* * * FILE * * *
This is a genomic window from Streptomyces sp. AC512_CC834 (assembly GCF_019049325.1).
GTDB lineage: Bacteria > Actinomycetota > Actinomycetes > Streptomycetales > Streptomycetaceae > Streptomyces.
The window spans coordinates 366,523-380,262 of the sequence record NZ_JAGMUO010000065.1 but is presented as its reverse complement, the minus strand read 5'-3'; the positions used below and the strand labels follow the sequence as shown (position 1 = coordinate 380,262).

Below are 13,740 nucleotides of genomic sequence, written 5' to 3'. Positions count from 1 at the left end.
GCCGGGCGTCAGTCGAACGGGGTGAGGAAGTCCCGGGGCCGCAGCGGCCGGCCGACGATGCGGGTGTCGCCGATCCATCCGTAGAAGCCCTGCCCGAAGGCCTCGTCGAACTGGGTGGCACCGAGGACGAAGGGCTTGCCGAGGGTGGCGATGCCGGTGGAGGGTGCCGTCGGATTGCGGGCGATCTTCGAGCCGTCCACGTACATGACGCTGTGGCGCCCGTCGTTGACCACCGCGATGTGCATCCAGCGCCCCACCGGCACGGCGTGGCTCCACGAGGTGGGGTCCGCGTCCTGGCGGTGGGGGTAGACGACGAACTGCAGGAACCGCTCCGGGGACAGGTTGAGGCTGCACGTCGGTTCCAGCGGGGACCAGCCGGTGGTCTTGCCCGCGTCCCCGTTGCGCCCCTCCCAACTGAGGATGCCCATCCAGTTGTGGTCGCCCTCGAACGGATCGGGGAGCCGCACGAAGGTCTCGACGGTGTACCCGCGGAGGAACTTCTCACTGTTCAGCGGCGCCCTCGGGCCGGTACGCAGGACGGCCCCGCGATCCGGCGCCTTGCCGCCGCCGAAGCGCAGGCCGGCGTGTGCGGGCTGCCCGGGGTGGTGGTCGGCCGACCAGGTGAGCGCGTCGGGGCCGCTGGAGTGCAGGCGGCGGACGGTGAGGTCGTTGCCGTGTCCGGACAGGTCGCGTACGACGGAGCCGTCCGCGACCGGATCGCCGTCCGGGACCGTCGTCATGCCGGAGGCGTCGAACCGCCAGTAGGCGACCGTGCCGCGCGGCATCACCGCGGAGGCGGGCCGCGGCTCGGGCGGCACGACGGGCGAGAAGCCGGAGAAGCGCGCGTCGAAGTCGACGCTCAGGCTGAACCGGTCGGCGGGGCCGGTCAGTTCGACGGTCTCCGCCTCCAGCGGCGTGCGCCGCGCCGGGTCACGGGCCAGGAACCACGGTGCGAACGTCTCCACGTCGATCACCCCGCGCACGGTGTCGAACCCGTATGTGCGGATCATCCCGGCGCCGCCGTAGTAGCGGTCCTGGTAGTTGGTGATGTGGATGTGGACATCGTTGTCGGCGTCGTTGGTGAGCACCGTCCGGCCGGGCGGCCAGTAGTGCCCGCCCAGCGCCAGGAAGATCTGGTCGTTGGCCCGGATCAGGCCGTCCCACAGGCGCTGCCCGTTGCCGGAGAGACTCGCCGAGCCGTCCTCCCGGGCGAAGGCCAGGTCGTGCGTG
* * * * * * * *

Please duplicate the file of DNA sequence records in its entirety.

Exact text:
This is a genomic window from Streptomyces sp. AC512_CC834 (assembly GCF_019049325.1).
GTDB lineage: Bacteria > Actinomycetota > Actinomycetes > Streptomycetales > Streptomycetaceae > Streptomyces.
The window spans coordinates 366,523-380,262 of the sequence record NZ_JAGMUO010000065.1 but is presented as its reverse complement, the minus strand read 5'-3'; the positions used below and the strand labels follow the sequence as shown (position 1 = coordinate 380,262).

Below are 13,740 nucleotides of genomic sequence, written 5' to 3'. Positions count from 1 at the left end.
GCCGGGCGTCAGTCGAACGGGGTGAGGAAGTCCCGGGGCCGCAGCGGCCGGCCGACGATGCGGGTGTCGCCGATCCATCCGTAGAAGCCCTGCCCGAAGGCCTCGTCGAACTGGGTGGCACCGAGGACGAAGGGCTTGCCGAGGGTGGCGATGCCGGTGGAGGGTGCCGTCGGATTGCGGGCGATCTTCGAGCCGTCCACGTACATGACGCTGTGGCGCCCGTCGTTGACCACCGCGATGTGCATCCAGCGCCCCACCGGCACGGCGTGGCTCCACGAGGTGGGGTCCGCGTCCTGGCGGTGGGGGTAGACGACGAACTGCAGGAACCGCTCCGGGGACAGGTTGAGGCTGCACGTCGGTTCCAGCGGGGACCAGCCGGTGGTCTTGCCCGCGTCCCCGTTGCGCCCCTCCCAACTGAGGATGCCCATCCAGTTGTGGTCGCCCTCGAACGGATCGGGGAGCCGCACGAAGGTCTCGACGGTGTACCCGCGGAGGAACTTCTCACTGTTCAGCGGCGCCCTCGGGCCGGTACGCAGGACGGCCCCGCGATCCGGCGCCTTGCCGCCGCCGAAGCGCAGGCCGGCGTGTGCGGGCTGCCCGGGGTGGTGGTCGGCCGACCAGGTGAGCGCGTCGGGGCCGCTGGAGTGCAGGCGGCGGACGGTGAGGTCGTTGCCGTGTCCGGACAGGTCGCGTACGACGGAGCCGTCCGCGACCGGATCGCCGTCCGGGACCGTCGTCATGCCGGAGGCGTCGAACCGCCAGTAGGCGACCGTGCCGCGCGGCATCACCGCGGAGGCGGGCCGCGGCTCGGGCGGCACGACGGGCGAGAAGCCGGAGAAGCGCGCGTCGAAGTCGACGCTCAGGCTGAACCGGTCGGCGGGGCCGGTCAGTTCGACGGTCTCCGCCTCCAGCGGCGTGCGCCGCGCCGGGTCACGGGCCAGGAACCACGGTGCGAACGTCTCCACGTCGATCACCCCGCGCACGGTGTCGAACCCGTATGTGCGGATCATCCCGGCGCCGCCGTAGTAGCGGTCCTGGTAGTTGGTGATGTGGATGTGGACATCGTTGTCGGCGTCGTTGGTGAGCACCGTCCGGCCGGGCGGCCAGTAGTGCCCGCCCAGCGCCAGGAAGATCTGGTCGTTGGCCCGGATCAGGCCGTCCCACAGGCGCTGCCCGTTGCCGGAGAGACTCGCCGAGCCGTCCTCCCGGGCGAAGGCCAGGTCGTGCGTG